Finding joy in molecules
The structure of a molecule and the way its atoms are configured inside it can change depending on its local environment and also affect the way it behaves and interacts with other molecules. Chemists and physicists are working to probe molecular structure to better understand their nature and composition.
Weslley Silva, whose UM doctoral dissertation in chemistry involved using rotational spectroscopy to examine molecules, explains: “In the same way that human beings can respond to different environmental and biological stresses, molecules can adopt different shapes and perform different functions depending on their surroundings.”
For his doctoral research, Silva studied a series of molecules using a specialized technique called microwave spectroscopy to examine the rotation of the molecules for the first time in a laboratory setting. Computational methods are advanced enough to predict accurate spectra or many molecular trends, but his research provides experimental data that can be used by theoreticians to test and improve models of structure.
He notes: “I think the most exciting part of my research is related to the study of the molecules with large amplitude motions. This was a totally novel topic for me and it gave me the opportunity to learn new software and collaborate with internationally recognized experts in the field.”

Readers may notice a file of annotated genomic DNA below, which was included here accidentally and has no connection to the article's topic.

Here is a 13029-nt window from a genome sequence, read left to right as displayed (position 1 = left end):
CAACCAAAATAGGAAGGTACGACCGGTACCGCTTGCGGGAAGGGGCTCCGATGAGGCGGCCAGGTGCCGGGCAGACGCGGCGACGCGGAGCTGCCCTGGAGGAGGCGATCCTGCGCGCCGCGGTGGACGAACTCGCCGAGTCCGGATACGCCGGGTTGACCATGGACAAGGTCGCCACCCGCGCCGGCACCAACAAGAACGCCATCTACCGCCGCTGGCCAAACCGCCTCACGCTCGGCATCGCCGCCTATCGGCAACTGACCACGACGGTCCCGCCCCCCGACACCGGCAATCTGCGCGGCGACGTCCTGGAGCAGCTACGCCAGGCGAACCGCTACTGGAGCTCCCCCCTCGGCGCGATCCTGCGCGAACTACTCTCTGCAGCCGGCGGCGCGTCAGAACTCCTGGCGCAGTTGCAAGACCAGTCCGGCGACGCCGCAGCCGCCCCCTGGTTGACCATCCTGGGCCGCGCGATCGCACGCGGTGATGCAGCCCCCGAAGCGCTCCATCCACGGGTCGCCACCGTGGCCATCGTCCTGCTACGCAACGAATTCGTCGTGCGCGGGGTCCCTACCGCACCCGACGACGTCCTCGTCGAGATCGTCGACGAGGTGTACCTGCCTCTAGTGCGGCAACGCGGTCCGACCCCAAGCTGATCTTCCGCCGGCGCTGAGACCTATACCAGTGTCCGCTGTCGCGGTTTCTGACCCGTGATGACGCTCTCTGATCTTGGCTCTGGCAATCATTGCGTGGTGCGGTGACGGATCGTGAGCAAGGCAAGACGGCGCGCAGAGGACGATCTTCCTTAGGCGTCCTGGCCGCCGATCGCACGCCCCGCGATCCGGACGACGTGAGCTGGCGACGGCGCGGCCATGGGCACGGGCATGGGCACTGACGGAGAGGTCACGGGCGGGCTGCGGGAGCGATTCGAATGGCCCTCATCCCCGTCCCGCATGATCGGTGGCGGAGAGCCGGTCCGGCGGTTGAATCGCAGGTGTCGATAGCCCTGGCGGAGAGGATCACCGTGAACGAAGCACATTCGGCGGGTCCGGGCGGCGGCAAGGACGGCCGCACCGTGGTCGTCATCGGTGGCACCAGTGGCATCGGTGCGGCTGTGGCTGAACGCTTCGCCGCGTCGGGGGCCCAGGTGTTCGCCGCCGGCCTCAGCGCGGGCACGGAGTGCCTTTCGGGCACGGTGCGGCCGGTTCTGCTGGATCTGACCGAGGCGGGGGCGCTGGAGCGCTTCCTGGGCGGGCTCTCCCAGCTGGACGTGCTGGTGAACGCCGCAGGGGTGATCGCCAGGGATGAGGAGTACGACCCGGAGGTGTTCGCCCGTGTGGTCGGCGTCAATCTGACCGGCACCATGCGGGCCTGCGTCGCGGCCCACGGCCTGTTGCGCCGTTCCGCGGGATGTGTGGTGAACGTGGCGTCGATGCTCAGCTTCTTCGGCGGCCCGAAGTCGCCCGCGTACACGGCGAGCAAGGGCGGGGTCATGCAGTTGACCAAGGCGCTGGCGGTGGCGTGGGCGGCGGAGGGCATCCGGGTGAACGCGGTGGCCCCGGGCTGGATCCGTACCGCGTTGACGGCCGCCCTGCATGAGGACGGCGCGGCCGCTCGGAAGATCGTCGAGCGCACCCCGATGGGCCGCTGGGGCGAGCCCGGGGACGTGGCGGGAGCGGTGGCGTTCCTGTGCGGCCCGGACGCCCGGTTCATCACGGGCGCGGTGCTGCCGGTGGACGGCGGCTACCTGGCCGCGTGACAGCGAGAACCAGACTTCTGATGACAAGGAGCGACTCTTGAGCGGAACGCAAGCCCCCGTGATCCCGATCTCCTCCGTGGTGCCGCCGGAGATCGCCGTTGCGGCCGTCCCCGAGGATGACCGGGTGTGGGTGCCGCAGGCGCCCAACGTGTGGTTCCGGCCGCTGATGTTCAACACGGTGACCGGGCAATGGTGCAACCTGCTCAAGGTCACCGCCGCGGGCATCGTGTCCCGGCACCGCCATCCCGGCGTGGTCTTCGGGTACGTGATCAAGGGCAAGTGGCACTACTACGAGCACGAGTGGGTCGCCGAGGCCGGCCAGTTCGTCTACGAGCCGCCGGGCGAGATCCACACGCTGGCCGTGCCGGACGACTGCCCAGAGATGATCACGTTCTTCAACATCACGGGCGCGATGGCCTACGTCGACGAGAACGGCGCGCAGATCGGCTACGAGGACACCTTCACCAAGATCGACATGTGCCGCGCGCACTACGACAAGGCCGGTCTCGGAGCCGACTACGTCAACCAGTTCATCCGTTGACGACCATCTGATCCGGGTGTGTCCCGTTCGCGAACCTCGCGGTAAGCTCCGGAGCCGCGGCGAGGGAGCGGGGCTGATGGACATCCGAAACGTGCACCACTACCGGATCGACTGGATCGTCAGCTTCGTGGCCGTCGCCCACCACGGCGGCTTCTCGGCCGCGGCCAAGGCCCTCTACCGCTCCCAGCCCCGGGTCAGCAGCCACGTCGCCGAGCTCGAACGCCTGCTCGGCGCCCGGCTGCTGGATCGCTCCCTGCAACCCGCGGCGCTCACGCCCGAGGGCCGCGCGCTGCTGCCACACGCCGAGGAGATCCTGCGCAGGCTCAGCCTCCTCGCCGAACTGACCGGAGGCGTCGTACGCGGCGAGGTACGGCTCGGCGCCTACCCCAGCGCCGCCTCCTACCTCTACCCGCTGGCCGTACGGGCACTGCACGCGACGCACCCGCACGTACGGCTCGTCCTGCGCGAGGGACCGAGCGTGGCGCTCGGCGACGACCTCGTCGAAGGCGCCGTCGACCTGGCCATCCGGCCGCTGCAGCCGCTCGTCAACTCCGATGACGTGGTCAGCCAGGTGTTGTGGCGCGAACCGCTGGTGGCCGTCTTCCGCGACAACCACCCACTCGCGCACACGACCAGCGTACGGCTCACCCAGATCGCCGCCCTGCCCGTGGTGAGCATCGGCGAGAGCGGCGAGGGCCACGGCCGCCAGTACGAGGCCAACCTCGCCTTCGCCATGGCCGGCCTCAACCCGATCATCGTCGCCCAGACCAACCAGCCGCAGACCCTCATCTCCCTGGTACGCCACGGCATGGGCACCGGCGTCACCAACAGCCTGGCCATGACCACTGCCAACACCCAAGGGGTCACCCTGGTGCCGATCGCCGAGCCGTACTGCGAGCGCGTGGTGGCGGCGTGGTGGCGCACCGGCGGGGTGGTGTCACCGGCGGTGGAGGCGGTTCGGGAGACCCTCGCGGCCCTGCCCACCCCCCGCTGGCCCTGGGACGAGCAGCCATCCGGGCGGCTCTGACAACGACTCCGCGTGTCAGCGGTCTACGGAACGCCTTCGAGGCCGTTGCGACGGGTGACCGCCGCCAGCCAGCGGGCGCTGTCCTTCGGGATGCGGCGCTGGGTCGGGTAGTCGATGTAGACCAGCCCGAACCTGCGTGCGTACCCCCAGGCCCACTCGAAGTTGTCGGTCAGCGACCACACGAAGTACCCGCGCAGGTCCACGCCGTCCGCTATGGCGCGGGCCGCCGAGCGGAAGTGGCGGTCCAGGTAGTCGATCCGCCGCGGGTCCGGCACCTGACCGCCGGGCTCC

In his thesis work, Silva also wanted to determine if the presence of water caused a significant change in the molecular geometries.
He says: “I observed that even a single water molecule changes significantly the geometry preferences of seemingly small systems. This information is useful to understand their first steps of solvation and processes involving these and similar molecules.”
While the research may seem abstract to the uninitiated, Silva says that chemical studies can lead to insights into the nature of our universe. In fact, he says his projects are of personal interest and even bring him joy as he helps to provide insights into the makeup of compounds.
The application of Silva’s work extends to the depths of outer space, where molecules in gas clouds and other astronomical features are identified based on their rotational “fingerprints” found on Earth and compared with signatures in the interstellar medium.
Silva’s international collaborations have already opened the door to postdoctoral studies in Germany, involving the extension what he learned at UM to research the spectroscopy of more complex structures such as positively and negatively charged ions.
At the Institute of Physics of the University of Cologne, Silva has been appointed an Alexander von Humboldt Fellow where he will investigate the rotational and vibrational spectrum of molecular ions of astrochemical interest.
He notes: “These are molecules that might also be found in space and by studying their rotational and vibrational spectra in the lab, we could support their first identification between the stars.”
University of Manitoba Distinguished Dissertation Awards are given to graduating doctoral students who have been nominated by their faculty/college/school for a dissertation that represents a ground-breaking piece of original work. Each year, one award is offered in each of the following categories: applied sciences, health sciences, humanities, natural sciences, and social sciences. Awardees receive a $3,000 prize.